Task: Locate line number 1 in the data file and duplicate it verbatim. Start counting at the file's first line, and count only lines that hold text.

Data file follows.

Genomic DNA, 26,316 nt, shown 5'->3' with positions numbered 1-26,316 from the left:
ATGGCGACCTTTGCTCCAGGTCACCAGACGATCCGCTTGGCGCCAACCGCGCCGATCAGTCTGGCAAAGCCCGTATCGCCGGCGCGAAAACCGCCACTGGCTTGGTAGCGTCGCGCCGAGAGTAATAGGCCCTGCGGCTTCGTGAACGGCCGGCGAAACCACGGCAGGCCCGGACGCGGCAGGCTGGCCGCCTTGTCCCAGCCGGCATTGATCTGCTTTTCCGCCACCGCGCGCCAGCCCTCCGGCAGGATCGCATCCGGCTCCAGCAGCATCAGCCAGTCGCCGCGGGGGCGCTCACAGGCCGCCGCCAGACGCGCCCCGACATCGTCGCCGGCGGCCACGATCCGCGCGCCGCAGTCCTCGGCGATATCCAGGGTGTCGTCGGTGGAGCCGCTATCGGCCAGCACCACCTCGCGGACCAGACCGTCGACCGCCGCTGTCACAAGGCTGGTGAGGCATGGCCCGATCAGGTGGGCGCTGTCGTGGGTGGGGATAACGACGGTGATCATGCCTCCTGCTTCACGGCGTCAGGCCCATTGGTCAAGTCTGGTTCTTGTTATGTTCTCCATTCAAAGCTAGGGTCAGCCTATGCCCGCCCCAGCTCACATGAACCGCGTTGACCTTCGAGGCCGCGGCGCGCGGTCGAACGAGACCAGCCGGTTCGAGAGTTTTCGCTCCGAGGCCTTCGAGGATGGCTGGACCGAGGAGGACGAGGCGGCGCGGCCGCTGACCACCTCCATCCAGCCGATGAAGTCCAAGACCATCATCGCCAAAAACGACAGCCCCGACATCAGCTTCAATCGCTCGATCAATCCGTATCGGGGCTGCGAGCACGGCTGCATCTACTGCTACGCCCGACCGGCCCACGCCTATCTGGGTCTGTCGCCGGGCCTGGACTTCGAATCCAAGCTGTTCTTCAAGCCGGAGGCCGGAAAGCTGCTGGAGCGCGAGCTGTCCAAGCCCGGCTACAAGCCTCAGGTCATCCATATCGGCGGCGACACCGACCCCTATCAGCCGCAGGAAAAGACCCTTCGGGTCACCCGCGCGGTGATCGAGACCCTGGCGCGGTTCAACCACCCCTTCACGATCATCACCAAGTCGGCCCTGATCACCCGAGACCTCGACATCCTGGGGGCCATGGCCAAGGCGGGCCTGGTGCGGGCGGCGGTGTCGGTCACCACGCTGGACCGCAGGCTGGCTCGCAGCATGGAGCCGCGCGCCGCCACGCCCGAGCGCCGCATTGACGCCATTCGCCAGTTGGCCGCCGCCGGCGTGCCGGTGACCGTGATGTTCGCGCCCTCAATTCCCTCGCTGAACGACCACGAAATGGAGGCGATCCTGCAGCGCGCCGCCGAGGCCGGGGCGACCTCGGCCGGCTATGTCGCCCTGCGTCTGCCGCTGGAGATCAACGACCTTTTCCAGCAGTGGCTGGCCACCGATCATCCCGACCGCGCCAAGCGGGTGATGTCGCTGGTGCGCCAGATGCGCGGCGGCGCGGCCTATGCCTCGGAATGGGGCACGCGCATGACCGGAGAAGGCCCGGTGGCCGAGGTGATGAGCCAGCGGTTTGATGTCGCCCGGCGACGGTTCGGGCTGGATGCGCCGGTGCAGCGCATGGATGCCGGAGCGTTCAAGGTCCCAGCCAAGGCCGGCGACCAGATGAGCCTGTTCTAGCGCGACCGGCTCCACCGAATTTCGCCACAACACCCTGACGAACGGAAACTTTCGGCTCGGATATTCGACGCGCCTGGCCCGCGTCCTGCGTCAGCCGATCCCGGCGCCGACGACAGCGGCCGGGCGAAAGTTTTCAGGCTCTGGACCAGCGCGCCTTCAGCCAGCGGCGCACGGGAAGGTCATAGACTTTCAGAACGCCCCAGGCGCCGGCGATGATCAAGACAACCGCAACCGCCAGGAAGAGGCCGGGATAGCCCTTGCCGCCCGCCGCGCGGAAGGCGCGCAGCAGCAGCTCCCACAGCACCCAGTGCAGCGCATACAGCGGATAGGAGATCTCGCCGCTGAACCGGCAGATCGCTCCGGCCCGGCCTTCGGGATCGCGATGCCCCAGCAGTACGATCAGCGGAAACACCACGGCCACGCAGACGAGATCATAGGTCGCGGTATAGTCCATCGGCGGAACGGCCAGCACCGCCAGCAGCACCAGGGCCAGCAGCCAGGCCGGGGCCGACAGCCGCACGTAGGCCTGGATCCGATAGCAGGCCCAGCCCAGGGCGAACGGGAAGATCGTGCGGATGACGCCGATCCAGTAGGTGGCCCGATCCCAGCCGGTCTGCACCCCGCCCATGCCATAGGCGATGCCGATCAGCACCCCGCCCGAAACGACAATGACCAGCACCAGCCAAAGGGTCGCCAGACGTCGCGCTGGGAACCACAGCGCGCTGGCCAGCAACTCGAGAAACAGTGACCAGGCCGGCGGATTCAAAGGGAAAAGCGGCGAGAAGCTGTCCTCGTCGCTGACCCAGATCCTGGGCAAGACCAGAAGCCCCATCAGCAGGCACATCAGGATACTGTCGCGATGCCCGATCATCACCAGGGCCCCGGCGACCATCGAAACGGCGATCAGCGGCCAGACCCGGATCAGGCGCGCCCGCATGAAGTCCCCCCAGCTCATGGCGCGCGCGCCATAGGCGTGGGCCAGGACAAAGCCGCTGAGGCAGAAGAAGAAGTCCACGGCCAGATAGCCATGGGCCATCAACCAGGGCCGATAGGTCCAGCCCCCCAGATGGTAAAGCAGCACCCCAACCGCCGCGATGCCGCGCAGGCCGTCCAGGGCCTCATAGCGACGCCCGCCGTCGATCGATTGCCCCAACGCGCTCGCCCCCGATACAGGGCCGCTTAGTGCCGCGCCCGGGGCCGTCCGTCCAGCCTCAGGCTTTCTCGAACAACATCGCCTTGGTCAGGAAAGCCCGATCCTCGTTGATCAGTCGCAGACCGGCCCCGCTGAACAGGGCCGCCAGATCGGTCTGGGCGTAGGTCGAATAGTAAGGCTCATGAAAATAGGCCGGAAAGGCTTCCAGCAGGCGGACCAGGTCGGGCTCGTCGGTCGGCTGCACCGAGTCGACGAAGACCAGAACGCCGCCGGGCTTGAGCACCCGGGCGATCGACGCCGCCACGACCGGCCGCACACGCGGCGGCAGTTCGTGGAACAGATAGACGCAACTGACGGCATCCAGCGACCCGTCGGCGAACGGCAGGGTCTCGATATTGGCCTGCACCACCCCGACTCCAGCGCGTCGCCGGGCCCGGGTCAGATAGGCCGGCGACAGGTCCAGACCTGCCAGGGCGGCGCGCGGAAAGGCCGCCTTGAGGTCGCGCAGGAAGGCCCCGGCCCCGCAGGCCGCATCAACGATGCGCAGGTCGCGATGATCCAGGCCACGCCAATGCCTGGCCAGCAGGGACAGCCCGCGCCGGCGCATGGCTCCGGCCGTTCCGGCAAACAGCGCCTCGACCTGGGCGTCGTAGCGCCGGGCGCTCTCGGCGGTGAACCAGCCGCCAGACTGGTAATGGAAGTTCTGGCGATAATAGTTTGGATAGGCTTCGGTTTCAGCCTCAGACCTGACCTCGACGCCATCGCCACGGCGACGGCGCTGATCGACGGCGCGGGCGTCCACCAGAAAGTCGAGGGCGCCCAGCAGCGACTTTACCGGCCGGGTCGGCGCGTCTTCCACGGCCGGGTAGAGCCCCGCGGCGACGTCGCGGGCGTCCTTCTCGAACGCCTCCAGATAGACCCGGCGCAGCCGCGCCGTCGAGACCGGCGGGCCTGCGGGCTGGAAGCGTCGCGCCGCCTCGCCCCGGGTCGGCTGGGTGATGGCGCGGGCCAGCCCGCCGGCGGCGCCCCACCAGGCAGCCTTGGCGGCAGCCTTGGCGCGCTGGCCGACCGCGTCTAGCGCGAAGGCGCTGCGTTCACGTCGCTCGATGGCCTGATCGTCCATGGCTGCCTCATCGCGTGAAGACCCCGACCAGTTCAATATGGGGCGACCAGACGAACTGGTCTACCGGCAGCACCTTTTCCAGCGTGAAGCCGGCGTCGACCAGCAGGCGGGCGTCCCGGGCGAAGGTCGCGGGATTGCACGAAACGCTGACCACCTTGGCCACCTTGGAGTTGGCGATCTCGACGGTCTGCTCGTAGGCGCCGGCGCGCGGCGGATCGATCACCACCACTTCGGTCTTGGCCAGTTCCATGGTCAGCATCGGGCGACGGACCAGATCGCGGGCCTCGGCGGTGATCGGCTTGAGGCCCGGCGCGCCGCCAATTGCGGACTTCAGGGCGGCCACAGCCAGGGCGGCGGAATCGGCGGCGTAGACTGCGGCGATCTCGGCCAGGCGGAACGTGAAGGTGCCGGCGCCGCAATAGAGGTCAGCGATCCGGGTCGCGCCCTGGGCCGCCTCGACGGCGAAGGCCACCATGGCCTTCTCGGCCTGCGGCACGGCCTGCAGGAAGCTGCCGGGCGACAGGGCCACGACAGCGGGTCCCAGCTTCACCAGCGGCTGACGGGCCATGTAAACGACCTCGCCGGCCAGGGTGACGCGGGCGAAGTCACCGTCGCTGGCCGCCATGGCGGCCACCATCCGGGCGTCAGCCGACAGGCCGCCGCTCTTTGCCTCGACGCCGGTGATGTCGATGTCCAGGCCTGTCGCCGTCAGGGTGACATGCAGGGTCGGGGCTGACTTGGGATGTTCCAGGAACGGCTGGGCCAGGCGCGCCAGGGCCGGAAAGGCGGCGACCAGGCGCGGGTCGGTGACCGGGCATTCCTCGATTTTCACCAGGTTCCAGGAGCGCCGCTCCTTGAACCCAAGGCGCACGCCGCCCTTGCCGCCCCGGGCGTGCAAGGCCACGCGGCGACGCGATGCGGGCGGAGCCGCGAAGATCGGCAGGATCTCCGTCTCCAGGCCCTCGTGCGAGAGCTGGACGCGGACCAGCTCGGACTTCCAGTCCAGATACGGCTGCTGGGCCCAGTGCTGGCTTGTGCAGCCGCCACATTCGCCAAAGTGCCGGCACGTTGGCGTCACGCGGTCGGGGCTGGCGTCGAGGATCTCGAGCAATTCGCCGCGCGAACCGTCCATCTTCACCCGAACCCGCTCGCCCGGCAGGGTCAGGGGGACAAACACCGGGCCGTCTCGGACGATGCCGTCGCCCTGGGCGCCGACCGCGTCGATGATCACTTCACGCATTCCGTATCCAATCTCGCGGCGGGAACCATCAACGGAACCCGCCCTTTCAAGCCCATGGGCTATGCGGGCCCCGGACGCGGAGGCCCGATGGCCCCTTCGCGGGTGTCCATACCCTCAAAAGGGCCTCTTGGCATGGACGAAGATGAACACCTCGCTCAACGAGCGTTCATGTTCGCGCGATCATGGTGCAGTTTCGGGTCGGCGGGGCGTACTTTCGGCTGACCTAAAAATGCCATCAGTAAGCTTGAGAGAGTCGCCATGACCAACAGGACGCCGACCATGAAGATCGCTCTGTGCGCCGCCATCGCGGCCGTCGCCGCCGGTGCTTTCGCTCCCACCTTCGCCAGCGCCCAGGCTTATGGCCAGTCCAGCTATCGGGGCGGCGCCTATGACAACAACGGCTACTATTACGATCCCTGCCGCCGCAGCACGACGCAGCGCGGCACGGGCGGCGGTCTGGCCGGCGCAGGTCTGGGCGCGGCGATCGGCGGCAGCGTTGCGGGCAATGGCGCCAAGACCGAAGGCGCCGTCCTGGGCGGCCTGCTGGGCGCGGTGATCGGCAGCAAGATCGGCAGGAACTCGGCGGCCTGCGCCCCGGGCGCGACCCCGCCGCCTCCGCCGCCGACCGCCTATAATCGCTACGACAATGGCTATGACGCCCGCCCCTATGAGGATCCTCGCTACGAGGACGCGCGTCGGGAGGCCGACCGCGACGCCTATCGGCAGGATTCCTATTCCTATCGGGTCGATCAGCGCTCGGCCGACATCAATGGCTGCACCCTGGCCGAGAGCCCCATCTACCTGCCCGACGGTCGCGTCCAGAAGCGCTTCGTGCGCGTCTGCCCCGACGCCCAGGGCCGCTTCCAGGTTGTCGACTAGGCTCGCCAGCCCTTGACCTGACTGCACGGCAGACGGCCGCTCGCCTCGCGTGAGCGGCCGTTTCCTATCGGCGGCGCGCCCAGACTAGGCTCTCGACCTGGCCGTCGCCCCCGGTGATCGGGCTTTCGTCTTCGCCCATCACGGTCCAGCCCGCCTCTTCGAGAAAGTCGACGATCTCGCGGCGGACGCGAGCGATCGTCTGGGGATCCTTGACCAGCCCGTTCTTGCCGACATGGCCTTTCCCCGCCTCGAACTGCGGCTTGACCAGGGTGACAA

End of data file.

Genomic DNA, 26,316 nt, shown 5'->3' with positions numbered 1-26,316 from the left: